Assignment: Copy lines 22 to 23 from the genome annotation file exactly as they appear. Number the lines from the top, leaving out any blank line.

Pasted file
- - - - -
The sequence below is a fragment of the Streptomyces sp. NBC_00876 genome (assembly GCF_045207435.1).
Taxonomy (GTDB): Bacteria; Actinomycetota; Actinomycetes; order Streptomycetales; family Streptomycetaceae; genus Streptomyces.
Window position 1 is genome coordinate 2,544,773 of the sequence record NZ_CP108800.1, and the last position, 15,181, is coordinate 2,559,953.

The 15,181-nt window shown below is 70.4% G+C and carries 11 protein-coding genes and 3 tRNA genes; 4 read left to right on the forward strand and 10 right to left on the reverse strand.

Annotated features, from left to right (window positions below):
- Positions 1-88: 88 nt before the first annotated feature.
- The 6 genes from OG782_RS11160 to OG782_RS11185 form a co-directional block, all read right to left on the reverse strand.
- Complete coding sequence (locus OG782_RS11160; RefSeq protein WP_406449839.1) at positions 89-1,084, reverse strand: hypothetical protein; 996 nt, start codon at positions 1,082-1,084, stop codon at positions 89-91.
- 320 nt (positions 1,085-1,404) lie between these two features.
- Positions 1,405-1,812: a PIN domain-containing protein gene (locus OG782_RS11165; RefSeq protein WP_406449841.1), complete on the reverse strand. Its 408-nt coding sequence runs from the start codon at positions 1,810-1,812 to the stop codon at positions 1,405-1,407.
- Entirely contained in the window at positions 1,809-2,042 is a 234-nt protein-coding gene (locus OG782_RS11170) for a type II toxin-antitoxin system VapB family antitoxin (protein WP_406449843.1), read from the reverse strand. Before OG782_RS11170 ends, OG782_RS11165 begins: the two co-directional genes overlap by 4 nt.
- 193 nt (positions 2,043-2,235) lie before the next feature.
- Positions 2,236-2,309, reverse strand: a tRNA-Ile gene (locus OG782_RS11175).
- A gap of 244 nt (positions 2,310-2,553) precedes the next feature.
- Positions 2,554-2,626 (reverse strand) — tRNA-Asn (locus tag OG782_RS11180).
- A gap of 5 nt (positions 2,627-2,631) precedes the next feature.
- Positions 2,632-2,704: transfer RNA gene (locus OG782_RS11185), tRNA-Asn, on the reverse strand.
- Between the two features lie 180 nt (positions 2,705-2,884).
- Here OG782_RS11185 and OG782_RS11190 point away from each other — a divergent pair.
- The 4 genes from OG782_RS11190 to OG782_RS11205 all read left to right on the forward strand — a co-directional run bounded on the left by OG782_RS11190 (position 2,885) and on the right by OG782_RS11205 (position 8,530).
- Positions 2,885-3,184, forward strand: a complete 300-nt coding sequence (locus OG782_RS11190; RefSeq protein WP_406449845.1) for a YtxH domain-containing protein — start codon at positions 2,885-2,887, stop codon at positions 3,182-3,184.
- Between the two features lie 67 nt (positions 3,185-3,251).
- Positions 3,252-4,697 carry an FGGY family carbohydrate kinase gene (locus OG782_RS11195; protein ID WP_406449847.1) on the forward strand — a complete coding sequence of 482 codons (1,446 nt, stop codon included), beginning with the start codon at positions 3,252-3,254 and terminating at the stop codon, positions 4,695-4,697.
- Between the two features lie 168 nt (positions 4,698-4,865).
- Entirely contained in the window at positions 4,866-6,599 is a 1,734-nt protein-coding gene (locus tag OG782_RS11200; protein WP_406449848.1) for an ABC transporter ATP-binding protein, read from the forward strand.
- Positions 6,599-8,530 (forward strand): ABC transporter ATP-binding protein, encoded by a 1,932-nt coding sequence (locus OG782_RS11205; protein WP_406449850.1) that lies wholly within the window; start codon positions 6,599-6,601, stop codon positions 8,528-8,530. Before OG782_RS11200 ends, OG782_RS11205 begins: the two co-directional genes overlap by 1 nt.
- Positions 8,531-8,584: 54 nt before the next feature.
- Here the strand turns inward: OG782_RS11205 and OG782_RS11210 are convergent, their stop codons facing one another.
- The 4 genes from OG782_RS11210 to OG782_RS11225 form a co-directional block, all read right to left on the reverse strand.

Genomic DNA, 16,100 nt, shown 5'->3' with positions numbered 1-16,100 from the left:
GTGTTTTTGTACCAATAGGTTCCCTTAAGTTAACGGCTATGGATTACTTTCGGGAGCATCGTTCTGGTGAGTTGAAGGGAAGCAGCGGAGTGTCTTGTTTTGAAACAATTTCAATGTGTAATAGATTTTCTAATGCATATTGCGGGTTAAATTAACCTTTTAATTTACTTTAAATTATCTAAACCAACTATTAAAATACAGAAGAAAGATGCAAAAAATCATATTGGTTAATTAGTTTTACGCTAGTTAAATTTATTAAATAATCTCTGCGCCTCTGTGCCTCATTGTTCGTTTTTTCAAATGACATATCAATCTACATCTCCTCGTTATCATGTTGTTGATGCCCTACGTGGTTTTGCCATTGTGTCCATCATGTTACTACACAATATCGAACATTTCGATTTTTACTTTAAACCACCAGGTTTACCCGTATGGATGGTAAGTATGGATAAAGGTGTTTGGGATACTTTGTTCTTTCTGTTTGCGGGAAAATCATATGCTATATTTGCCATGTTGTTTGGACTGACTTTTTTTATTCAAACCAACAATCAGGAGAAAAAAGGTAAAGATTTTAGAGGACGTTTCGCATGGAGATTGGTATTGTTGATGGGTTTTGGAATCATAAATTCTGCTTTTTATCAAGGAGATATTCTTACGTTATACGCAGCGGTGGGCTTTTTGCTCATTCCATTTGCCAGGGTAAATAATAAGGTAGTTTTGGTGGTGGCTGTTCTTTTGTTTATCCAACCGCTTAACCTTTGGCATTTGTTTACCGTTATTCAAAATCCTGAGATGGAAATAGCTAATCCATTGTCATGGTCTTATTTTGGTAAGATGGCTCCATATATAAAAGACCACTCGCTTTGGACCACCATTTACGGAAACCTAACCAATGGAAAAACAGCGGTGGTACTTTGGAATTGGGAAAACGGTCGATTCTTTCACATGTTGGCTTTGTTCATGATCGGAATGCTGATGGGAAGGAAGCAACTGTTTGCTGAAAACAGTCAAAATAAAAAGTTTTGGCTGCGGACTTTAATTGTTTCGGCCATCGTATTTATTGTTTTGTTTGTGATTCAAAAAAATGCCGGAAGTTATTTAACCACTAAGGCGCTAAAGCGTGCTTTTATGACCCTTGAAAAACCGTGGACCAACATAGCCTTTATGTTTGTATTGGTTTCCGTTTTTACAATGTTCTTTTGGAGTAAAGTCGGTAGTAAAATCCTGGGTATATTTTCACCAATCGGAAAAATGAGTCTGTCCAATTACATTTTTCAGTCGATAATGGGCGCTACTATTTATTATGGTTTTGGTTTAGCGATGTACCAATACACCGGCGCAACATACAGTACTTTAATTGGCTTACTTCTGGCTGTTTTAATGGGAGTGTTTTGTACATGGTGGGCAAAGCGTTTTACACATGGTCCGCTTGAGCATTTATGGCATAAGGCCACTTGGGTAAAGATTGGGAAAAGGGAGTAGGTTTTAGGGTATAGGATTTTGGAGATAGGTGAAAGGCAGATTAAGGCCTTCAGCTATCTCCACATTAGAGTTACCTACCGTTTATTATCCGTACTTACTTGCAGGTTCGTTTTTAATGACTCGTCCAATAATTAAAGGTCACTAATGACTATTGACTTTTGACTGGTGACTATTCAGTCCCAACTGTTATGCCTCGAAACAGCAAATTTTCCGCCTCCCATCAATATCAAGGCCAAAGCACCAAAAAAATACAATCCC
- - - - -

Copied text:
- Between the two features lie 67 nt (positions 3,185-3,251).
- Positions 3,252-4,697 carry an FGGY family carbohydrate kinase gene (locus OG782_RS11195; protein ID WP_406449847.1) on the forward strand — a complete coding sequence of 482 codons (1,446 nt, stop codon included), beginning with the start codon at positions 3,252-3,254 and terminating at the stop codon, positions 4,695-4,697.